Start a new thread

1 to 14 of 14 replies

"We never see butterflies in the garden" says my mother, then when cleaning out the log store over Xmas she finds two hibernating peacock butterflies. So they were there, we replaced them as best we could, the covered log pile seems to desirable realestate for invertebrates so we will try to create one exclusively for them.
We have an apparently large wasps nest within a ventilator grille in the outside wall of our bungalow, very near to fruited pear trees. My husband and I are arguing as to whether we get rid of them. I don't want to as they are useful garden predators, but he is afraid they could be causing damage to the under-floorboard area where they seem to be living. They are zooming in and out of the ventilator grille hundreds of times a day. I was stung by one of them on the foot recently whilst cutting back a shrub, with my back to the nest. Obviously in the flight path of one irritated wasp! Any suggestions?
Do NOT kill hibernating queen wasps - they will provide the population next year which will control a large number of garden pests. The real enemy of wasps is human ignorance and the more you find out about these wonderful insects, the less likely you are to be interested in killing them.
Found a wasp in garden yesterday and i think it is a queen. Took pity on it and brought it in as thought i was dying and is now living in my back bedroom, it's wings are intact and buzzing but it cannot fly should i leave it there or put it outside again as i think i might have interupted its hibernative stage ?


Reply to Anonymous You could try letting it go into a shed or unheated outbuilding. It may then have a chance to settle back down again. Really, queen wasps should not be up and about until April.
i have 4 hibernating wasps in my bedroom now as we had a wasp nest under the house this year. i have already removed one but take pity on the other 4. should i leave them until aprill when i see them flying round my bedroom and let them out the window or just throw them out now?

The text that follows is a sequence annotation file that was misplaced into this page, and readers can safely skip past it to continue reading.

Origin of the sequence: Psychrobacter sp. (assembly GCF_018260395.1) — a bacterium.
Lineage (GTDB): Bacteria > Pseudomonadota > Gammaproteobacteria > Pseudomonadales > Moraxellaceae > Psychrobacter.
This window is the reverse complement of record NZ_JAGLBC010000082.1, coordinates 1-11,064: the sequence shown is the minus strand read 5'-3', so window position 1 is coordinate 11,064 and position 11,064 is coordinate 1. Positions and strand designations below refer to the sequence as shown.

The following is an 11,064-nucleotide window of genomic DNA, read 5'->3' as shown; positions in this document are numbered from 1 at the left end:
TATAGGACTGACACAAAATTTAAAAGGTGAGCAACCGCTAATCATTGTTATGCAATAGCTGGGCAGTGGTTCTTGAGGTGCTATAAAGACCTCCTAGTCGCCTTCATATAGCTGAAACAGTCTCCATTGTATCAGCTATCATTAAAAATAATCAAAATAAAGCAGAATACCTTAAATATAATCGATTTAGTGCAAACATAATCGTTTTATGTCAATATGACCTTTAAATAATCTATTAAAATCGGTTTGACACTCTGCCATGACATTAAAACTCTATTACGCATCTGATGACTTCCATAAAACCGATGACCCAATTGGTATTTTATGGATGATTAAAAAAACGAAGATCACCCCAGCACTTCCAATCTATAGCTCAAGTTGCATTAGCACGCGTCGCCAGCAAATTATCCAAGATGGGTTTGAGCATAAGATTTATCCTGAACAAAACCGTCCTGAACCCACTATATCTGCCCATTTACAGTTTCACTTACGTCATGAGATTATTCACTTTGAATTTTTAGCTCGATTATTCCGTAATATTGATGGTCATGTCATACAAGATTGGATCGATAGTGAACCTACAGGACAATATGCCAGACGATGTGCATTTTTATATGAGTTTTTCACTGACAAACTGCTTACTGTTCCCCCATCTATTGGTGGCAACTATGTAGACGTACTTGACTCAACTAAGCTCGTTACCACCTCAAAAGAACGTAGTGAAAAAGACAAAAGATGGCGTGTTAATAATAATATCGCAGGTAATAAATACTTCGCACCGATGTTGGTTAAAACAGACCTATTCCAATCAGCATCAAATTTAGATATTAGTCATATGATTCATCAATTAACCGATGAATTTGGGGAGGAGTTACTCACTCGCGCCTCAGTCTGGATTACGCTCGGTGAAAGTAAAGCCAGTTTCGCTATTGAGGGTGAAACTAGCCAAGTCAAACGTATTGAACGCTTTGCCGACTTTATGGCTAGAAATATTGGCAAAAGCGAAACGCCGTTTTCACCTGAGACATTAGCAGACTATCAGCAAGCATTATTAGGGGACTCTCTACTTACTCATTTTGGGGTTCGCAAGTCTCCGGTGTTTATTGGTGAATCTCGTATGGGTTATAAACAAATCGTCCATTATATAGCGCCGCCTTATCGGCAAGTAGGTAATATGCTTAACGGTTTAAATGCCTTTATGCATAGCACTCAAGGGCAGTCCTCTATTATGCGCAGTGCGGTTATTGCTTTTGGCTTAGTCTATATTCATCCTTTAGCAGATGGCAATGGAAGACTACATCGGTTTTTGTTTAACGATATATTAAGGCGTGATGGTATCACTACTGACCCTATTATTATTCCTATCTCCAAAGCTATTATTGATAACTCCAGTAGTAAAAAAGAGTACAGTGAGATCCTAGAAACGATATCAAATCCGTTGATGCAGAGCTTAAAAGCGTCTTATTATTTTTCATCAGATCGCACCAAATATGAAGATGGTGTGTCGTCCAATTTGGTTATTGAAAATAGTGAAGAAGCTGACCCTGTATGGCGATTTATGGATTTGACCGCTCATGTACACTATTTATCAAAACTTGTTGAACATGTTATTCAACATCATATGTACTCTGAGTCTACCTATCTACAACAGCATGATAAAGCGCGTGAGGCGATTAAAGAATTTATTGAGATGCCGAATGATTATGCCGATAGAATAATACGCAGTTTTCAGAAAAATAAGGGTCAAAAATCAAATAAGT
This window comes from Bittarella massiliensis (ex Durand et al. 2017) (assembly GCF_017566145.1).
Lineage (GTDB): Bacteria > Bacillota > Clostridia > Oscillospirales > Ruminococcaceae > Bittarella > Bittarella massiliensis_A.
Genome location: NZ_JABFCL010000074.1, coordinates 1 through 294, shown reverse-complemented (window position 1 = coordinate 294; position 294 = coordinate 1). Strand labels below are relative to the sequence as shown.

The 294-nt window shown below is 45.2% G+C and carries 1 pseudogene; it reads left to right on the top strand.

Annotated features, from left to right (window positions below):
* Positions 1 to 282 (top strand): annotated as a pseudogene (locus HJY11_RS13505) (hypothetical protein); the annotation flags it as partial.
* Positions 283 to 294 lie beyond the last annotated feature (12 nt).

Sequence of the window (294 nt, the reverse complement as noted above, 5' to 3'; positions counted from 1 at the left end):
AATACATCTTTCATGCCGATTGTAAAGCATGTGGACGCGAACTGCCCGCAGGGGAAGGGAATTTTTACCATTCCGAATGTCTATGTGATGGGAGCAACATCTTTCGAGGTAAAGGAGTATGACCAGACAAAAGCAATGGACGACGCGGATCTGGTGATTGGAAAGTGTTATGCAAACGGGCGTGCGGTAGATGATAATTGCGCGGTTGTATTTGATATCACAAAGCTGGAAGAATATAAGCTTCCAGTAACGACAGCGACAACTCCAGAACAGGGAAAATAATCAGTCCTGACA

Reply to Stephen. It depends on what you want for them. If they are already hibernating, then throwing them out now will upset their metabolism and they will be unable to get back into the right state of torpor. But if you leave them where they are your central heating may rouse then unseasonably early in a month or two. You might try collecting them up and quickly releasing them into an unheated shed to settle down again.

I would say to leave them. If they are moved or disturbed then this will kill them. <a title="wasp nest removal guildford" href="" target="_blank">Wasp nest removal</a> at the wrong time is not ideal so just best to let them be

As much as I don't like wasps, they have their uses.  I recently purchased a new shed and found wasps clinging to the side.  Broke my heart to disturbe them. If you can live with them, leave them. 

Hi, I unearthed a queen wasp today when attending to my borders, it might have been in the earth of my strawberry basket, when I emptied it out ~ not sure! I just noticed it by the border, so I held a leaf in front her her and she crawled onto it, I then positioned the leaf in a hidden spot on the border, near where I'd replanted the strawberries, gently placed another leaf on top of her, and then a ceramic bowl over the top to protect from my resident robin! I don't have a shed unfortunately... My mum does have a garage though..

Last edited: 21 February 2017 15:00:45


Wasps are beautiful and are the gardener's friend - even when you grab hold of a queen who's hibernating in the folded over top of a bag of compost as I did this time last year

Ouch that hurt!!! 

But she survived to raise a family who would eat the aphids in the garden. 

Sign up or log in to post a reply